Cal/OSHA Renews Emergency Wildfire Smoke Regulations

While emergency wildfire smoke regulations are in effect, Cal/OSHA is preparing permanent regulations that may affect more employers.
While emergency wildfire smoke regulations are in effect, Cal/OSHA is preparing permanent regulations that may affect more employers.

This year’s dry, windy winter has government agencies predicting a quicker start to wildfire season. As you may recall, last summer, the California Division of Occupational Safety and Health (Cal/OSHA) enacted emergency wildfire smoke regulations designed to protect outdoor employees as a response to the severe wildfire seasons of the past few years. The emergency regulations were set to expire late last month, but Cal/OHSA has renewed them for another 90 days.

Broadly, when a wildfire is nearby, the regulations require employers to monitor air quality before each shift, and if certain particles in the air reach a minimum concentration, the employers must take steps to protect employees from the wildfire smoke.

More importantly, the emergency regulations apply to all employers with employees who spend a cumulative one hour or more outside over the course of a shift. This means the regulations can cover more employers than just the common outdoor industries, including agriculture, construction, maintenance and landscaping.

As a result, employers should review the regulations with legal counsel and, if necessary, take the following appropriate steps to comply:

  • Familiarize themselves with how to monitor the air quality index;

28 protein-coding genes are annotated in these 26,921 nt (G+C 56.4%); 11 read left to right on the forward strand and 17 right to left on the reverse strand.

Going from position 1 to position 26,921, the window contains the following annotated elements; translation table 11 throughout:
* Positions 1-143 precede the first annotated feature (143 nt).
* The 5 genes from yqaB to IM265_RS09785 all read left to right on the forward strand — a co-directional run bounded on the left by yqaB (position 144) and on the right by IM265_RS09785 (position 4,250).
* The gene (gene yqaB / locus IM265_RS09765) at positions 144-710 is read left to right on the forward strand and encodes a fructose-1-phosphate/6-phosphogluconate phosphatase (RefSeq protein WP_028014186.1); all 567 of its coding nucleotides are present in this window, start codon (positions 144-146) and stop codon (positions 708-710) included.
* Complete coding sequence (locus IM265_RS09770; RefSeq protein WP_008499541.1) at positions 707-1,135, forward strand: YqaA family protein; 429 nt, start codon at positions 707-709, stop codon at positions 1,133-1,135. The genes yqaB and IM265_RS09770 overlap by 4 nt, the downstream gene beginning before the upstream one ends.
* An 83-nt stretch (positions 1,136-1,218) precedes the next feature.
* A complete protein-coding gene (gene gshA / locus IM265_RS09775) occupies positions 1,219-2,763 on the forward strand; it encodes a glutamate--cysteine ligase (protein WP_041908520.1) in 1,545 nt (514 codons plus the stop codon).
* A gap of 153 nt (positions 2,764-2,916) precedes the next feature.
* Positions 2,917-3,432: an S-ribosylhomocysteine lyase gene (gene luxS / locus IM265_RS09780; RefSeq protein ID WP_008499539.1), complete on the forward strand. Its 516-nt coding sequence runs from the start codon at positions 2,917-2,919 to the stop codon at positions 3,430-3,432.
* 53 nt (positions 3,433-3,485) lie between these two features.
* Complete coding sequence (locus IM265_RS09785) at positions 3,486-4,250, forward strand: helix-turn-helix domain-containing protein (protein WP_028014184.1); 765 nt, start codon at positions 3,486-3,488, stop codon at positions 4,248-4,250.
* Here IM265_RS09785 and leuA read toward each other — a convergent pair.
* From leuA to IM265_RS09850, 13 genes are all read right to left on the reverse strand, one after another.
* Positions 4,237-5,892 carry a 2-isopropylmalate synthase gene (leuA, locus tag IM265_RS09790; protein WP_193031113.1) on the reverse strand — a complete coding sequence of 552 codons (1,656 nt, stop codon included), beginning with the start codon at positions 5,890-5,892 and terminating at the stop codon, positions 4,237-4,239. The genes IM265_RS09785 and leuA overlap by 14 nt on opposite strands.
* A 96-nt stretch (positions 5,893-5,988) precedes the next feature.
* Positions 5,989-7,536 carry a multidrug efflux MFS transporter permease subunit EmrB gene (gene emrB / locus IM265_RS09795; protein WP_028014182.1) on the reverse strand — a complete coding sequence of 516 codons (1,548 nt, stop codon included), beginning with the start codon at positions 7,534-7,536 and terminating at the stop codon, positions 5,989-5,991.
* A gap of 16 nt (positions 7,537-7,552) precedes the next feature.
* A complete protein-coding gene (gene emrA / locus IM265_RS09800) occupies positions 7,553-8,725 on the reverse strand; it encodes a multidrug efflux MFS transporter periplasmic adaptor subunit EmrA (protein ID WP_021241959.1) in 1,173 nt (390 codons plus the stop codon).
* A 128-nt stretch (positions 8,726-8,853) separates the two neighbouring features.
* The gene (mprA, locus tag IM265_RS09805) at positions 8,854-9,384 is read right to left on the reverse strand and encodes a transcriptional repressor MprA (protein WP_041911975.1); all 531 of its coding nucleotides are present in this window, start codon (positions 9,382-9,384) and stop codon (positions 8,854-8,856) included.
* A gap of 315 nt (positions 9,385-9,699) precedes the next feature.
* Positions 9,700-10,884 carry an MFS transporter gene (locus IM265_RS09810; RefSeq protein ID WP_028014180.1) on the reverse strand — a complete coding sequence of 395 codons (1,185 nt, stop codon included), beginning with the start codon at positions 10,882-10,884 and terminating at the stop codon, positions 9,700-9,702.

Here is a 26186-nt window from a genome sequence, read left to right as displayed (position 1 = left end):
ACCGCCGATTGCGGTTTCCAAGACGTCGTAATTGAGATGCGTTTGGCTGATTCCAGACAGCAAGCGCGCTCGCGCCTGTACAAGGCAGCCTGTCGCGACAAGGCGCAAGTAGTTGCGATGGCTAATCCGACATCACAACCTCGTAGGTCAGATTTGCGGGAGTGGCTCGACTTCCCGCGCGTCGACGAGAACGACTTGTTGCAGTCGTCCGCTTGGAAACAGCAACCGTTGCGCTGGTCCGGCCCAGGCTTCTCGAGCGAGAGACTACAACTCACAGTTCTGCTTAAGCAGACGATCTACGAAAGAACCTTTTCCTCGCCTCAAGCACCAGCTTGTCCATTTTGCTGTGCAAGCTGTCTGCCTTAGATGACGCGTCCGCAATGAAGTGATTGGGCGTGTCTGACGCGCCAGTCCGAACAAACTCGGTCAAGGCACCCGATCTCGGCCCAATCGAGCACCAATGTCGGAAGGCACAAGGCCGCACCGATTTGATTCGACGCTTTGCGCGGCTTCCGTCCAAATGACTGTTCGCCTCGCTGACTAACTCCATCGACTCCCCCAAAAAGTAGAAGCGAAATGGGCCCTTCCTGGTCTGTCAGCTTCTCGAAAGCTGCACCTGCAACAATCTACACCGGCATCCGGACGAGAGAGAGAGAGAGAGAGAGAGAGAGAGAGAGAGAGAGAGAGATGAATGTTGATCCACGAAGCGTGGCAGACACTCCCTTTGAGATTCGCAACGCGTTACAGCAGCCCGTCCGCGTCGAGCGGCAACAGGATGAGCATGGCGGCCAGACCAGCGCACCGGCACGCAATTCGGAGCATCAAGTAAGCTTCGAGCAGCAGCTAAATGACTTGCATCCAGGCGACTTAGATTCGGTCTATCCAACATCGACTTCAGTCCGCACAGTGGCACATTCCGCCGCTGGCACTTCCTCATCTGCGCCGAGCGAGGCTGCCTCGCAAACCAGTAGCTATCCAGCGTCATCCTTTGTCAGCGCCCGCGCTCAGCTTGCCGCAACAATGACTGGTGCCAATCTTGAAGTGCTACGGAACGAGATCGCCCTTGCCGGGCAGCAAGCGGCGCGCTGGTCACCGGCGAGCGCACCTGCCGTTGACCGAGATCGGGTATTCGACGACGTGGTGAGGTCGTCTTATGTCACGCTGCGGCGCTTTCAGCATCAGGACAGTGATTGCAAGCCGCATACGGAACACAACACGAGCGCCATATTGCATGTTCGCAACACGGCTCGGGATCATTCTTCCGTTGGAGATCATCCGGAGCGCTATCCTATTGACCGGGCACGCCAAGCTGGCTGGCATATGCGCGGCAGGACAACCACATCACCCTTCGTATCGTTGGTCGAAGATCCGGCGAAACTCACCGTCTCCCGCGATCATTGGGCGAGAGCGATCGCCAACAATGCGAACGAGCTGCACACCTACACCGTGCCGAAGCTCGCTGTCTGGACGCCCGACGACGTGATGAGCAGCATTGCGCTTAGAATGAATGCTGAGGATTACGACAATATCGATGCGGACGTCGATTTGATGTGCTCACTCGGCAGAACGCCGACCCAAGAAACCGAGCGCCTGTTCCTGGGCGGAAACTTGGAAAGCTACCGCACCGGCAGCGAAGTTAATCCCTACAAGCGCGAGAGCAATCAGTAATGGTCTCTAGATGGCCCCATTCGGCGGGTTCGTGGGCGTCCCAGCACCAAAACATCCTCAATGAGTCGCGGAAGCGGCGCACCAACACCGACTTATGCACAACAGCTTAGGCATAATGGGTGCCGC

• Develop the appropriate training and information for their employees; and
  • Acquire compliant respirators to ensure both timely compliance with the regulations when wildfires begin occurring and to avoid disruption in work.

While these emergency regulations are in effect, Cal/OSHA is preparing permanent wildfire smoke regulations to replace these emergency regulations later this year, among several other workplace safety regulations. Cal/OSHA is currently entertaining proposals that would lower the air quality standards triggering compliance as well as expanding coverage to more than just outdoor employees. As a result, employers who have not already begun preparations to comply with these regulations should stay tuned to HRWatchdog for updates on new proposed regulations.

Matthew J. Roberts, Esq., Employment Law Counsel Subject Matter Expert

Confused about the emergency wildfire smoke regulations? Both members and nonmembers can listen to CalChamber’s podcast The Workplace. Episode 22 focuses on Emergency Wildfire Smoke Protection Regulation Now in Effect – What Employers Need to Know.

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